4.4 Dispositions in nature
This dispositional essentialism leaves two important questions still unanswered.
The first question is whether all, or only some of an object’s
properties are dispositional. We would naively think that structural properties
such as shapes, sizes and arrangements of parts are not dispositional properties,
but Bird (2005b) argues that we cannot be sure of
this. It would be useful to have a clear understanding of how (or whether) dispositional
and non-dispositional properties can be simultaneously instantiated in an object.
The second question concerns ontology: what is the relation between dispositional
properties and the being (or substance) of the object with such properties?
Menzies (2009) doubts, for example, that properties
can be correctly construed as causal powers. Surely, he says, it is objects
rather than properties which are the correct bearers of enduring causal powers.
In the previous section, we saw how science analyzes and constitutes dispositional
properties and how those properties are explained as forms of some essential more-fundamental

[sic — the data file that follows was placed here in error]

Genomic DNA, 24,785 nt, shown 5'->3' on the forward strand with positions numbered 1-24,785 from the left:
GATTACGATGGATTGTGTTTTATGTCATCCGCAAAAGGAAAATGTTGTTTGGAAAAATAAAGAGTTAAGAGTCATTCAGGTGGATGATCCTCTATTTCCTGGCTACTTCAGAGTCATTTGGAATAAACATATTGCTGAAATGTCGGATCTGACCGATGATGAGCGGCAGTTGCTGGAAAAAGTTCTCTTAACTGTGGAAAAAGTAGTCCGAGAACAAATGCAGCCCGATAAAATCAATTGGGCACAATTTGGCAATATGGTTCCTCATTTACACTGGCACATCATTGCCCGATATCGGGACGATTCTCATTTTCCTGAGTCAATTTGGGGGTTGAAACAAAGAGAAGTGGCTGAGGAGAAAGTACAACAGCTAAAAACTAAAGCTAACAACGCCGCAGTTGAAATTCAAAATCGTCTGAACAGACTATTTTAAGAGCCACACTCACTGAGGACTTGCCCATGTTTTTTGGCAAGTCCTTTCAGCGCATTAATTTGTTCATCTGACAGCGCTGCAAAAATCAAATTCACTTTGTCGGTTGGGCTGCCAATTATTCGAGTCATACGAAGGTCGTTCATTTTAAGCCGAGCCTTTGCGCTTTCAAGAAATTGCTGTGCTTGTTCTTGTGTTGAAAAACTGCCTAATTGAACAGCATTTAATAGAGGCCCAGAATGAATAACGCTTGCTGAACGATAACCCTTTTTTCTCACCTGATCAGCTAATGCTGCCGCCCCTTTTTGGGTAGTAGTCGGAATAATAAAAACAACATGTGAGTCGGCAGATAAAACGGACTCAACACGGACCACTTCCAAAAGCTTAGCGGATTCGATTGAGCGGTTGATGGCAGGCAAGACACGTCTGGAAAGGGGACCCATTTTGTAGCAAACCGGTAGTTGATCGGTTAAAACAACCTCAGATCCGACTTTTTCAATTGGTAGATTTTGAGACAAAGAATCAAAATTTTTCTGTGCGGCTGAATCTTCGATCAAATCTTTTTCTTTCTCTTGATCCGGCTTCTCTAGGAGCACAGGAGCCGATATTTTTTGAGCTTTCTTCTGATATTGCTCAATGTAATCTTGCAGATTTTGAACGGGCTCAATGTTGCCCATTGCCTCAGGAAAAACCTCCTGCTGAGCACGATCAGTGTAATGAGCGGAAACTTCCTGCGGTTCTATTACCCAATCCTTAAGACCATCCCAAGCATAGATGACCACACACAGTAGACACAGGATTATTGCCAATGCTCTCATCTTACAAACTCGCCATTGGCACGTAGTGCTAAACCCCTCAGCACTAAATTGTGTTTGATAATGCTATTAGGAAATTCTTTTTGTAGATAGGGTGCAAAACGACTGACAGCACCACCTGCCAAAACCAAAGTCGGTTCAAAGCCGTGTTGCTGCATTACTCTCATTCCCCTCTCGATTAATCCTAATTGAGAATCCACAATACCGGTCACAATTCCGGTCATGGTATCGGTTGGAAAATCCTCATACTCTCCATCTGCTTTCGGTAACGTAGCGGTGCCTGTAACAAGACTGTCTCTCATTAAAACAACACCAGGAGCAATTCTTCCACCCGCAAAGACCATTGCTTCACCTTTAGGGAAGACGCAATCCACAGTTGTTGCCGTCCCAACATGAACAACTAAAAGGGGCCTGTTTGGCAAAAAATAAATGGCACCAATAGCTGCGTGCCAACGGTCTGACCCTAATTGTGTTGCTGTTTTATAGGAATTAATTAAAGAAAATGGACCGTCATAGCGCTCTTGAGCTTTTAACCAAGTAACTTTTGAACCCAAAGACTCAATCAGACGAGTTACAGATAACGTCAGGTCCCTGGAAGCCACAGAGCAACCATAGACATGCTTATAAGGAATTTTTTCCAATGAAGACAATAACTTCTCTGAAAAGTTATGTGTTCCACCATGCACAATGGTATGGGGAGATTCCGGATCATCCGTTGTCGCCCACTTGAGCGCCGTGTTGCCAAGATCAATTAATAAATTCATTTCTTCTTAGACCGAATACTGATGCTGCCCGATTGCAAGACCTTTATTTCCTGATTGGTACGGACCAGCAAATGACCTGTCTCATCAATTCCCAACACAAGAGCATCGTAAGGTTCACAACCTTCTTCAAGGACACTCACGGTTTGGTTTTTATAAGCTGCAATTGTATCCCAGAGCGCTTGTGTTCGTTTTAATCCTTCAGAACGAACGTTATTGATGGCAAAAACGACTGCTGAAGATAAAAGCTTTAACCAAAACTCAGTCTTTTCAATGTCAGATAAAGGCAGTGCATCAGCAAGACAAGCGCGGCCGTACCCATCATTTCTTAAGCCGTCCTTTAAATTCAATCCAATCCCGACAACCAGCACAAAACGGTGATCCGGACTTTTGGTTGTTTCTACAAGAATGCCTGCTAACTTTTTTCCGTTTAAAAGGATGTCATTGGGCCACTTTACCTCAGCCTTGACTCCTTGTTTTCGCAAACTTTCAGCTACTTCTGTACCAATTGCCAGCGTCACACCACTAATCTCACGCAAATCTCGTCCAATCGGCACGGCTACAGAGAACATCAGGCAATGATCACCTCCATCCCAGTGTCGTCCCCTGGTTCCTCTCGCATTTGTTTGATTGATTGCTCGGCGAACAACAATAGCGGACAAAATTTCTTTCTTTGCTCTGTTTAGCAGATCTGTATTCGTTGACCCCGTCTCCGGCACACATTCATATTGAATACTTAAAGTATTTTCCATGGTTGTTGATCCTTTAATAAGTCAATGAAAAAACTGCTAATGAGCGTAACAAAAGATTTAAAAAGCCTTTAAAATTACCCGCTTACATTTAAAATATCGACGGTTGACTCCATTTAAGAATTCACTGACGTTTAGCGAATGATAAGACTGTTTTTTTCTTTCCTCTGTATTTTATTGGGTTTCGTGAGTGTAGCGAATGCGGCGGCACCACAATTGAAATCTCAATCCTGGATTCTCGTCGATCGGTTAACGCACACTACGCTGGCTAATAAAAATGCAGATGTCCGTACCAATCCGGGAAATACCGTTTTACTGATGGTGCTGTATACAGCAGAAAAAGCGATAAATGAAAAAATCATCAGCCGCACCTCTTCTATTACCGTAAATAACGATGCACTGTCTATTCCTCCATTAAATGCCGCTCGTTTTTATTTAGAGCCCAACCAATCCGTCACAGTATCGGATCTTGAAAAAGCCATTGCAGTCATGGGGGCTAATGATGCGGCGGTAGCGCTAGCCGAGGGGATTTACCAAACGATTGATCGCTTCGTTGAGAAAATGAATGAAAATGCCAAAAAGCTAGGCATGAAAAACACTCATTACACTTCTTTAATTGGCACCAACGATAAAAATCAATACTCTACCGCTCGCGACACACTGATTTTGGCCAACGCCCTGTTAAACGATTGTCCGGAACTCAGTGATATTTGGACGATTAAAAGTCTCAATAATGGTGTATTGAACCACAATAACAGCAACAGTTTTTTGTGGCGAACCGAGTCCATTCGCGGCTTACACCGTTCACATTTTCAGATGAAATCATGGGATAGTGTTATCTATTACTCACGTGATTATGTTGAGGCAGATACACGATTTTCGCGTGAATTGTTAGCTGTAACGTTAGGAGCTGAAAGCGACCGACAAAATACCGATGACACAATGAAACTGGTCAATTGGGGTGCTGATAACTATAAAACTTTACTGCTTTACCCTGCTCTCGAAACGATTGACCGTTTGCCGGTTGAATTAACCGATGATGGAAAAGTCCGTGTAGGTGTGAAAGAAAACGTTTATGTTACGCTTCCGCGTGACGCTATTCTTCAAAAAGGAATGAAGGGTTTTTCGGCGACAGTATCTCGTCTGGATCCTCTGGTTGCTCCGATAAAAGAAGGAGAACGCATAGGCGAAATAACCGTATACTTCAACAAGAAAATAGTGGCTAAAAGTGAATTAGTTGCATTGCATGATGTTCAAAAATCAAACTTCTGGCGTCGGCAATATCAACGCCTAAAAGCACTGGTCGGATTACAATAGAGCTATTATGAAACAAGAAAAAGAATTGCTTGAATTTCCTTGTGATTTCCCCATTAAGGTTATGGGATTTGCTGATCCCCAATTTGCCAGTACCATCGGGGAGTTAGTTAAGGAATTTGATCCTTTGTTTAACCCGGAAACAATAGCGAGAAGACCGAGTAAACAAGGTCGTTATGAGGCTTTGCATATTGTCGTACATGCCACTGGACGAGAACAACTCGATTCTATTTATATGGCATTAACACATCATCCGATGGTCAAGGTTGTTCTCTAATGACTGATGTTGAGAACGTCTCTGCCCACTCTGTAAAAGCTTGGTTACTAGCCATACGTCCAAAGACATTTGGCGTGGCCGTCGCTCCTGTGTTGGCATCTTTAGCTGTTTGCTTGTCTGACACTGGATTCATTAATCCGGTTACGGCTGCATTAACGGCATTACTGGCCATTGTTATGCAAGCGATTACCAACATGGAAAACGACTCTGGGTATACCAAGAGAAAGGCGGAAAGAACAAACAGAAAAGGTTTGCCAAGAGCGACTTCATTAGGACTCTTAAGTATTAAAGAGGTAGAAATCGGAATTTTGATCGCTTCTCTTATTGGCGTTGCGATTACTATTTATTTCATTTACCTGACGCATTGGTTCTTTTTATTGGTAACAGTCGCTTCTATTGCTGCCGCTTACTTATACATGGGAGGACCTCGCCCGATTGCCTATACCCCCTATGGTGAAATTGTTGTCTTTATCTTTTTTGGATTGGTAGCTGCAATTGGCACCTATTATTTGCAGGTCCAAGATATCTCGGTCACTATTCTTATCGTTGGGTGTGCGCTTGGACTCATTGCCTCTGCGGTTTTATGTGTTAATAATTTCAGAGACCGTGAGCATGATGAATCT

dispositions or propensities. We can now philosophically generalize that analysis
in order to formulate a new view of the constitution of objects, such that dispositional
essentialism logically follows. This new constitution is to take powers or propensities
themselves as the persisting ‘stuff’ of which objects are made. That is, I argue
that we should identify ‘propensity’ and ‘substance’ so that natural objects, as
‘forms of propensity’, are then ‘forms of a substance’ in nearly the manner of Aristotle.
It is admittedly a large metaphysical leap to identify propensity as substance,
but I will argue that the identification is grammatically correct, philosophically
sound, historically defensible, and physically correct, and that it even helps clarify
interpretations of quantum physics. It furthermore agrees with the Eleatic Principle:
that existence should only be given to that which has causal power. In a more modern
age, this would be called a ‘pragmatic’ view of substance, as attributing significance
not to what something merely is but to what it can do. The identity
of substance and propensity is claimed in the same sense that, while the morning
star and the evening star are initially known independently, they turn out to refer
to the same (ontological) being. This identification should be the next development
for those who adhere today to dispositional essentialism. Instead of worrying about
‘ungrounded dispositions’, we will see that dispositions are able themselves to
be grounds or bearers of properties.